Remember last November when a federal judge put a temporary hold on significant changes to federal labor laws affecting millions of workers and their employers? We wrote about it here.
Last week, the judge issued a final ruling that struck down the proposed changes, which would have required employers either to substantially increase the pay of millions of workers or pay them overtime.
The Fair Labor Standards Act (FLSA) generally requires employers to pay employees at least minimum wage ($7.25/hour) and overtime pay for all hours worked above 40 in a week (time and a half). However, an exemption from both exists for employees performing bona fide executive, administrative and professional duties—the so-called “white collar” exemption. To qualify for the exemption, employees must meet certain tests regarding their job duties and be paid on a salary basis at not less than $455 per week, which comes out to $23,660 per year.
Back in May 2016, the Department of Labor (DOL) issued a new rule that, among other things, increased the minimum salary level for exempt employees to $913 per week ($47,476 annually). The rule also created an automatic updating mechanism that would adjust the minimum salary level every three years. The upshot of this rule was, as mentioned above, that employers faced a choice of either increasing salaries significantly or paying overtime for millions of workers.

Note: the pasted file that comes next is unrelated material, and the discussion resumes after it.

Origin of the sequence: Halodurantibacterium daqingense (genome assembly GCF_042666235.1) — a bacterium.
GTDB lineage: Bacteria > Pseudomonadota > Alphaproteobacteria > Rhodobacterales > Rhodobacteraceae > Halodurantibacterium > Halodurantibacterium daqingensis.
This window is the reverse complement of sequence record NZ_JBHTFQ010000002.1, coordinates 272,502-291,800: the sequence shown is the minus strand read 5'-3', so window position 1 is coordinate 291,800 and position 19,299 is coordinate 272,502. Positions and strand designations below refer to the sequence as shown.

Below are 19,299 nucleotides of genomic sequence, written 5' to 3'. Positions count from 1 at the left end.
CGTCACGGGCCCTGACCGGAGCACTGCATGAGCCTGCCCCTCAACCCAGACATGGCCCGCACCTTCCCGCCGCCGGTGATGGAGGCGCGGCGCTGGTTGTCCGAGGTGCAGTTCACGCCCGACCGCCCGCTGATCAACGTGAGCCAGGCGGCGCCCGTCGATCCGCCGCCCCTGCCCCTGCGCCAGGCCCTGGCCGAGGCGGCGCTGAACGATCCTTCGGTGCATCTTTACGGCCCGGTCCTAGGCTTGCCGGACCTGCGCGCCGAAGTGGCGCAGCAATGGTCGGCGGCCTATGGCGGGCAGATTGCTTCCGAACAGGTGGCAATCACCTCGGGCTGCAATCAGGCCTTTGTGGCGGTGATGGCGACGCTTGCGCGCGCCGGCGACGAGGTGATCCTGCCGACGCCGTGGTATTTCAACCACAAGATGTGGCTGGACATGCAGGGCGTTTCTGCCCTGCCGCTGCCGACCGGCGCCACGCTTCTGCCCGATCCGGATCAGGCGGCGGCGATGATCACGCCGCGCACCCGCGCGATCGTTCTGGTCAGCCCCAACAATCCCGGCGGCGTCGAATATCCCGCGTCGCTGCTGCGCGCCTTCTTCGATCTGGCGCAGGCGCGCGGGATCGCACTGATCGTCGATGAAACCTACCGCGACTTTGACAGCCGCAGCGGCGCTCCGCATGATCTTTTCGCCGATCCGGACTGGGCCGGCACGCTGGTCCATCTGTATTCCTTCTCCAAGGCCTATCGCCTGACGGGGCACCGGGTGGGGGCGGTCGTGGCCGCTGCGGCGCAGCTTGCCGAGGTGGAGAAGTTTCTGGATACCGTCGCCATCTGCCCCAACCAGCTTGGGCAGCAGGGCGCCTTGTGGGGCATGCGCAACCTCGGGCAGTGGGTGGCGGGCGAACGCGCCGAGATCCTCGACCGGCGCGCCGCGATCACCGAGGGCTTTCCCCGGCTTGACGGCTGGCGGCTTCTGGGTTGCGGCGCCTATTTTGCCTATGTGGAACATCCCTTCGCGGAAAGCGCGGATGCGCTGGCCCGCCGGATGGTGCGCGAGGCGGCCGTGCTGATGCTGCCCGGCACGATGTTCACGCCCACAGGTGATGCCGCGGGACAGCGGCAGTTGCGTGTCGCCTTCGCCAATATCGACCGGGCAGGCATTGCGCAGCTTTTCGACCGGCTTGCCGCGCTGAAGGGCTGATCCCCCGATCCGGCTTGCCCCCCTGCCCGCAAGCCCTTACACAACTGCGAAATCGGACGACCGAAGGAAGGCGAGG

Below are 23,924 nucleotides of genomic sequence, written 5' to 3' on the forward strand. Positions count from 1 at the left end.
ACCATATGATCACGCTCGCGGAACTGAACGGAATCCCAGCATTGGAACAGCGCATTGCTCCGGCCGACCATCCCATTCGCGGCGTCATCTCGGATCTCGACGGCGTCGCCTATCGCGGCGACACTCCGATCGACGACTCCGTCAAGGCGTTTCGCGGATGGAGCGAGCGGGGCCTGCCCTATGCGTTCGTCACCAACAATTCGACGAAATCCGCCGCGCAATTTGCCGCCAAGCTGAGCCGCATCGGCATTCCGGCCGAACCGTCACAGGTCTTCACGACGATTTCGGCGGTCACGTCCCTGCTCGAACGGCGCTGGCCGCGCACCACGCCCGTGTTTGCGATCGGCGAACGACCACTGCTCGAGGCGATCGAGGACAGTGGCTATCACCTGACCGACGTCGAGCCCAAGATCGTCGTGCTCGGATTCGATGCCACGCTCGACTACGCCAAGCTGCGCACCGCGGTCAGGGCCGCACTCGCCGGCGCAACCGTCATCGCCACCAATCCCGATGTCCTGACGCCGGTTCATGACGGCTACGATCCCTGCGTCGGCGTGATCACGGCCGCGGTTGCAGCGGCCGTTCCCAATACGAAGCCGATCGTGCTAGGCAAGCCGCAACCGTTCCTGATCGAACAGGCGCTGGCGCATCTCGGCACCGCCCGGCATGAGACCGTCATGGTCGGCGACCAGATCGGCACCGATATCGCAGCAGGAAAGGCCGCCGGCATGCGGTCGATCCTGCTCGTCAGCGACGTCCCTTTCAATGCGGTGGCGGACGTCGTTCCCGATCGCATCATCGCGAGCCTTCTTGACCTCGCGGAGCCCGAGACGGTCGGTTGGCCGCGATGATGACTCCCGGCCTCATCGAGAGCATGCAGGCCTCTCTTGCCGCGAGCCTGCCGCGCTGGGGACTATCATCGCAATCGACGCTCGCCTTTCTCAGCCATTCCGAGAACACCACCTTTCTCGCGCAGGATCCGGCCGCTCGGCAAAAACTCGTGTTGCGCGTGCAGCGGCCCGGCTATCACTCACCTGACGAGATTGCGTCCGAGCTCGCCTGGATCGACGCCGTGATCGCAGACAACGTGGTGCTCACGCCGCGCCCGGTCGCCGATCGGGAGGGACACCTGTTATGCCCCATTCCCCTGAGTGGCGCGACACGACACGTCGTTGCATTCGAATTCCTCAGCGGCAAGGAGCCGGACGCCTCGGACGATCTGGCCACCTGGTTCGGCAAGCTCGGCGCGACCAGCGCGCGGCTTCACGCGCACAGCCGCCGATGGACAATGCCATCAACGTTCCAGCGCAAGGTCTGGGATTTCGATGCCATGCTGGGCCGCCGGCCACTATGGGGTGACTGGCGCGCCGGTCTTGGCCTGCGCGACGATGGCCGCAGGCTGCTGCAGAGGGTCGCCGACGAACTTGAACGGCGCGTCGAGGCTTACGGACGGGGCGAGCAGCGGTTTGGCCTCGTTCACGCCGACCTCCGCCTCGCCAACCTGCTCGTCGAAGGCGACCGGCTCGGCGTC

Not too surprisingly, many business groups and 21 states opposed the new rule, arguing that it would sharply increase labor costs and hurt morale by demoting managers to hourly employees, along with being difficult to administer. Advocates for the rule argued that the rule provided long-deserved overtime for workers putting in long hours for no extra pay.
The Legal Challenge
Ultimately, the states and business groups filed separate lawsuits that were joined together before Judge Mazzant in the U.S. District Court for the Eastern District of Texas. The judge issued a preliminary injunction in November 2016 to stop the rule from going into effect until he could hear the full merits of the case and issue a final ruling.
The judge struck down the rule on August 31, 2017, reasoning that Congress intended the exemption to be based on both the duties being performed and the requisite salary. But under the DOL’s rule, the salary was raised so high that it would render the worker’s duties irrelevant. The DOL estimated that 4.2 million workers would become eligible for overtime even though they were performing exempt duties. The court concluded that the DOL exceeded its authority by essentially removing the duties requirement from the exemption.
We’ll have to see what happens next, but we might expect the DOL to take another shot at finding the salary “sweet spot” that could increase pay without eliminating the “duties” test. Until then, employers don’t need to change anything. Stay tuned!